That's going to damage the resale value a little, George.

The art world has always been liberal, and fair enough. We need satirists to poke the powerful. We have records of humans acting in this way as far back as Ancient Greece. The word satire itself comes from the Satyr, the half-goat drunks who would roam the stages of Greece, lustfully barbing the audience and society at large. Our more recent post-war history was a time of massive change and booming wealth, which brought a lot of social issues to the fore. It was right for music and movies to tackle political matters. The greatest movie of all time is not Citizen Kane. It is Casablanca, hands down. Casablanca is an incredibly political movie, being released at the height of World War 2.

The portrayal of the actual Nazis chasing Victor Laszlo is subtle, threatening and realistic. The emotions of the cast when singing La Marseillaise are palpable. Many of these people had themselves fled tyranny in Europe. The tears are real. The power of the scene is magical, heartbreaking.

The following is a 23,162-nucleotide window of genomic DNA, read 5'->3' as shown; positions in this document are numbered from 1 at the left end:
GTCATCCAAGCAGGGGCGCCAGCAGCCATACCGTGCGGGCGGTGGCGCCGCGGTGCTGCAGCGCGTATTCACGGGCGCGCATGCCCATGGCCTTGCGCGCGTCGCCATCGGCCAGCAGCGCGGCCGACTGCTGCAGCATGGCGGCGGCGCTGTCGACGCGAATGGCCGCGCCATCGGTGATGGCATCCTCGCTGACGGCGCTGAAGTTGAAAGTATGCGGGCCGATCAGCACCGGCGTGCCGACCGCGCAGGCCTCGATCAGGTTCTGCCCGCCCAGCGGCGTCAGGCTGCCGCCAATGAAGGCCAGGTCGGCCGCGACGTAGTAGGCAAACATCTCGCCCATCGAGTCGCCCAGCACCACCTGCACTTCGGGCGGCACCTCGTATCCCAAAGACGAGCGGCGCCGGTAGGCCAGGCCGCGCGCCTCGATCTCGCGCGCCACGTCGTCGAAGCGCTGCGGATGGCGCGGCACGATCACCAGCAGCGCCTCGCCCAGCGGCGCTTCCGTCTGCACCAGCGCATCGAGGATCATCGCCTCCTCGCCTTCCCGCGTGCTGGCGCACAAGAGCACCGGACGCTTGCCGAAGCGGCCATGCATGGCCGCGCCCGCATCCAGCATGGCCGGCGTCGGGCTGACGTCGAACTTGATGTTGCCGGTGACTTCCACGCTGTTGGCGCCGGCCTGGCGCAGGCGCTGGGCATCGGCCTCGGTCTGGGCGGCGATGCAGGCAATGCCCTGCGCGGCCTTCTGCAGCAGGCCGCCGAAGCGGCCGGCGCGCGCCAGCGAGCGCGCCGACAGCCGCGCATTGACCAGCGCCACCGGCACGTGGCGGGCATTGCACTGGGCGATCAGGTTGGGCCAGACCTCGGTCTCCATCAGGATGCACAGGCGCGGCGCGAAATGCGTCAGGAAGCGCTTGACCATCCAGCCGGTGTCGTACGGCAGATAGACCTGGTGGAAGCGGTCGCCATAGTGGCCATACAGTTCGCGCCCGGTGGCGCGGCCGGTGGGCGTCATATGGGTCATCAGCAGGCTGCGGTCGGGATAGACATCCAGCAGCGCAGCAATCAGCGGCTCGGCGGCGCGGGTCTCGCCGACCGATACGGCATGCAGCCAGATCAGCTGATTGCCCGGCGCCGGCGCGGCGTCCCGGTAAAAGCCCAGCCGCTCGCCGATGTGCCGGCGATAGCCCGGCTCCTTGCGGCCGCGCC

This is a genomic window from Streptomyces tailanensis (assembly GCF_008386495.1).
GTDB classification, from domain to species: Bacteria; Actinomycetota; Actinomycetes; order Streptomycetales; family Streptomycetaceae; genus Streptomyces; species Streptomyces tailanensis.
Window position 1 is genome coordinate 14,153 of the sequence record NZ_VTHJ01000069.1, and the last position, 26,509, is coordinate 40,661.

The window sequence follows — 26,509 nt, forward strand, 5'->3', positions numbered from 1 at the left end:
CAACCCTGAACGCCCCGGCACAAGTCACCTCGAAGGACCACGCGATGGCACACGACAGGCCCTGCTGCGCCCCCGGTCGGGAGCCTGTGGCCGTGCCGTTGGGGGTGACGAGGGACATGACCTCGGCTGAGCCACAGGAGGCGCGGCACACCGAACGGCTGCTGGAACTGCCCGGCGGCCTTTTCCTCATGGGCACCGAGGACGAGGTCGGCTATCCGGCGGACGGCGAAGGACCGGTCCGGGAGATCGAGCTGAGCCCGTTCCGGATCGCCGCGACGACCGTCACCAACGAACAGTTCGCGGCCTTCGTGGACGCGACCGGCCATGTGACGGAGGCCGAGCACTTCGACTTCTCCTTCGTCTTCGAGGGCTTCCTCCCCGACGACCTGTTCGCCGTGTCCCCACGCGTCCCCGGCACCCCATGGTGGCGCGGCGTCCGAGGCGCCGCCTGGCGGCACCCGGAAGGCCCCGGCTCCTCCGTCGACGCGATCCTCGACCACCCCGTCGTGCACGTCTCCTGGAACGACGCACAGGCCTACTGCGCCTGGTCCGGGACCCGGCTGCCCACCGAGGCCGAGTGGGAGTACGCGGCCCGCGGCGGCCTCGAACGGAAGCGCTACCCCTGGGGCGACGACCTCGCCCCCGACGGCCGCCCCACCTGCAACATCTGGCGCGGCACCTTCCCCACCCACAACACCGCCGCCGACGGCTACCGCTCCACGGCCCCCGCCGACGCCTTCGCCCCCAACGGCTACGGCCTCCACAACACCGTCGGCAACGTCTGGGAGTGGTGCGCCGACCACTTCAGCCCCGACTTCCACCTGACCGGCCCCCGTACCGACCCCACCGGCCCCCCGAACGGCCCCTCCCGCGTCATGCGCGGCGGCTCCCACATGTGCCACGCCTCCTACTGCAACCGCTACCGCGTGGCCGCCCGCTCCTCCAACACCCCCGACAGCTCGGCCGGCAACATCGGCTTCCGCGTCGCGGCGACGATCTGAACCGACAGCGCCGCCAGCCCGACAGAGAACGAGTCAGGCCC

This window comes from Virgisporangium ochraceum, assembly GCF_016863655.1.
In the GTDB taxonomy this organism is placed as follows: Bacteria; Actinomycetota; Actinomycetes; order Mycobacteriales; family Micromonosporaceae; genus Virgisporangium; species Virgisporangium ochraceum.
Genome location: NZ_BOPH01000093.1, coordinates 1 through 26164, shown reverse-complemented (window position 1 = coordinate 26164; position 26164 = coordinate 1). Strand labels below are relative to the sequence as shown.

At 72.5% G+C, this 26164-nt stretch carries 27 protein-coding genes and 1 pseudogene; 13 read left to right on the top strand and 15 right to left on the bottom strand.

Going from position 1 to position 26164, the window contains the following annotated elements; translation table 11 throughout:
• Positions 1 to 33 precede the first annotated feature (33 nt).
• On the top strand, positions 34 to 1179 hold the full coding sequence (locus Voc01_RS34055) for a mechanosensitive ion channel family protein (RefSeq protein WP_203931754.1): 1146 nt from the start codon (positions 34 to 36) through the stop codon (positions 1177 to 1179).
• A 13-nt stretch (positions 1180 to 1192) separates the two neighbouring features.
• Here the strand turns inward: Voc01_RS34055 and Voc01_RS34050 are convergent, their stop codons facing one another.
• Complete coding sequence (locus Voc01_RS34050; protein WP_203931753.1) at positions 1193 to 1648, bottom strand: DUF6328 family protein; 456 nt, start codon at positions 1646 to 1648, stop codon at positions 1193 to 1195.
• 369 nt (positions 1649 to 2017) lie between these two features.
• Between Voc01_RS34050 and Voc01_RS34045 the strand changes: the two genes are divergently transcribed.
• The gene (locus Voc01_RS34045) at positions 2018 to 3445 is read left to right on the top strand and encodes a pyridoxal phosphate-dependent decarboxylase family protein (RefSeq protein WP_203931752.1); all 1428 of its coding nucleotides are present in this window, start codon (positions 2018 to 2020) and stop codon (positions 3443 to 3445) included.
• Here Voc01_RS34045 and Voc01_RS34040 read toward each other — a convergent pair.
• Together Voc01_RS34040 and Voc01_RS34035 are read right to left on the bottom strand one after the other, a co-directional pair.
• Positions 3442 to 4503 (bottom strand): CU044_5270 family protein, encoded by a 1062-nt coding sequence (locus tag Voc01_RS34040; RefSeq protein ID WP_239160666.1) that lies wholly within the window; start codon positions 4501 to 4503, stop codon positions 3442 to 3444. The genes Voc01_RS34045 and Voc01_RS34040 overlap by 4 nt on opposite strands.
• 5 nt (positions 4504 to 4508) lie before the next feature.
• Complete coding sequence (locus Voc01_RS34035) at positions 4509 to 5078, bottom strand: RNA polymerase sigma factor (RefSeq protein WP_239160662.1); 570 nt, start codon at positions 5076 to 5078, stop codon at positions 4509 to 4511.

Casablanca is not a political movie. The movie is about Rick (Humphrey Bogart) discovering that there are some things worth fighting for, that there are things in this world that are greater than your pain and self-interest. Somethings are bigger than your own feelings of love and petty desires. This alone would mean that it could not be made in the current year of the Nü-Reich.

The political subtext to Casablanca is there to see, but it is atmospheric rather than preaching- even as it was declared at the time to be aiding the American war effort itself. That the Nazis were an existential threat is not in doubt. The denouement of Rick and Captain Louis Renault joining the Free French in Brazzaville is perfect not because of the politics of the movie, but despite it. The story is everything.